The gig started with the duo hidden behind a curtain and just Bell’s almost-operatic voice singing Rock-A-Bye Baby. Then the curtain dropped from the stage to reveal Bell dressed in a white catsuit with huge angel wings.
Vince Clarke, the keyboard and guitar player, was impassively sporting an old-fashioned flying suit with an electric desk fan strapped to his head.
We were invited to imagine we were watching them in a wood, with huge foam trees filling the stage.
The staging and lighting were impressive, as were Bell’s costume changes. From the feather wings he stripped down to a spangly vest and tight trousers to reveal his impressive physique. Later, we were treated to the sight of his diamante Elvis-style suit slashed to the navel.
For Blue Savannah he skipped on to the stage seemingly naked, using two bright fuchsia feather fans to hide his modesty. These were whipped away to reveal a pair of gold sequined underpants, and for the encore he came on in the shortest robe imaginable.
Bell, from Peterborough, has family in Gorleston, near Great Yarmouth, and 30 relatives came along to cheer on his performance - and he obviously enjoyed playing up to them and the crowd for this Erasure Show date.
The band's tour has sold out across Britain, Germany and America, and even though the openly out Bell camped it up for the gay men in the crowd, it was by no means an exclusively gay audience.
Erasure have been going for 20 years as a mainstream pop duo. Clarke, the electronic wizard also behind Yazoo and Depeche Mode, now lives in America with his wife.
This year’s an important one for them. Erasure haven’t toured for some time and they’ve brought out their first album of original material, Nightbird, for the first time in four years.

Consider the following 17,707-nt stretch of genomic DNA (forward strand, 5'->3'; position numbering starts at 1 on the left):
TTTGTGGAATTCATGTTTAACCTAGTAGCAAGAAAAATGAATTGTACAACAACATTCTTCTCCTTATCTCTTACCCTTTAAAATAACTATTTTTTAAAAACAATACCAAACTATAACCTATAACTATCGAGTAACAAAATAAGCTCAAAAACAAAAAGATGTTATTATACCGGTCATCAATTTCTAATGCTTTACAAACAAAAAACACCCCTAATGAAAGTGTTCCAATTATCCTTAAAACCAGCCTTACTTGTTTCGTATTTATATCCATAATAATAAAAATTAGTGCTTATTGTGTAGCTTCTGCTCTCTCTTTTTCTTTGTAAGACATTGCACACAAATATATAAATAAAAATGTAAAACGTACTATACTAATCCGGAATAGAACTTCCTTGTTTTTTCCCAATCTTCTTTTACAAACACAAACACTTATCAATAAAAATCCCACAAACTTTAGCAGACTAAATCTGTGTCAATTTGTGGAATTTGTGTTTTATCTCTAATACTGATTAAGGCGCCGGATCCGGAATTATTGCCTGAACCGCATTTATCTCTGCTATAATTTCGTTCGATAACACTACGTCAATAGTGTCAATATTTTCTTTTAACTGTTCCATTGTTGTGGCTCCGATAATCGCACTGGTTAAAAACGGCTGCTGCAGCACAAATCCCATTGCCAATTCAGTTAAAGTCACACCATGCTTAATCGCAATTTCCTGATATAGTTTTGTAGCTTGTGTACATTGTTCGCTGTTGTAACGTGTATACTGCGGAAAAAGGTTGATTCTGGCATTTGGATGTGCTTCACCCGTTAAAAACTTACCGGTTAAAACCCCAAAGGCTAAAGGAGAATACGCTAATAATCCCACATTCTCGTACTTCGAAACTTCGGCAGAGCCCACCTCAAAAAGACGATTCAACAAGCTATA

Both the tour and album have been well-received, which must be a relief for Bell, particularly.
Both he and his long-term boyfriend are HIV positive and while Bell’s known this since 1998 he’s only just shared that fact with the world. He says mock-bitterly that it’s the only time Erasure have made it on to MTV News.
The news brought a new poignancy to many of his lyrics, 'I’m dying to show you what love is about,' he sung. It’s his illness which may account for his powerful body and voice. He’s had both his hips replaced but he’s never looked or sung better. He’s obviously taking a lot of care of himself.
The set itself was a crowd pleaser from start to finish. The two female backing singers, dressed as fairies then Marilyn Monroe look-a-likes, gave it their all.
Every song you ever wanted to hear and more was churned out during this sellout gig: Love To Hate You, A Little Respect, Ship Of Fools, Who Needs Love Like That, Oh L’Amour and Stop!
They played for 90 minutes and then came back on with a ten-minute encore which included their first chart hit, Sometimes, from 1986.
The only downside was how Bell interacted with the audience. This strapping man spoke constantly in a little girl’s voice.
It was meant to be a joke, but there was no punch line. When he praised Norwich City Council for planting flowers along the road towards the UEA.
"I counted more than a million," he said in his dreamy high-pitched voice. There was some embarrassed or sycophantic laughter, while others just looked puzzled.
There was no interaction from Clarke, who has made his stage name being the poker-faced straight man to Bell’s court jester act.
Strange voices aside, the gig delivered what the audience wanted: perfect pop, high-octane dance hits, ballads, high camp and a duo who have lasted the distance and are still going strong.
- Erasure played the UEA in Norwich on Friday 18 March 2005.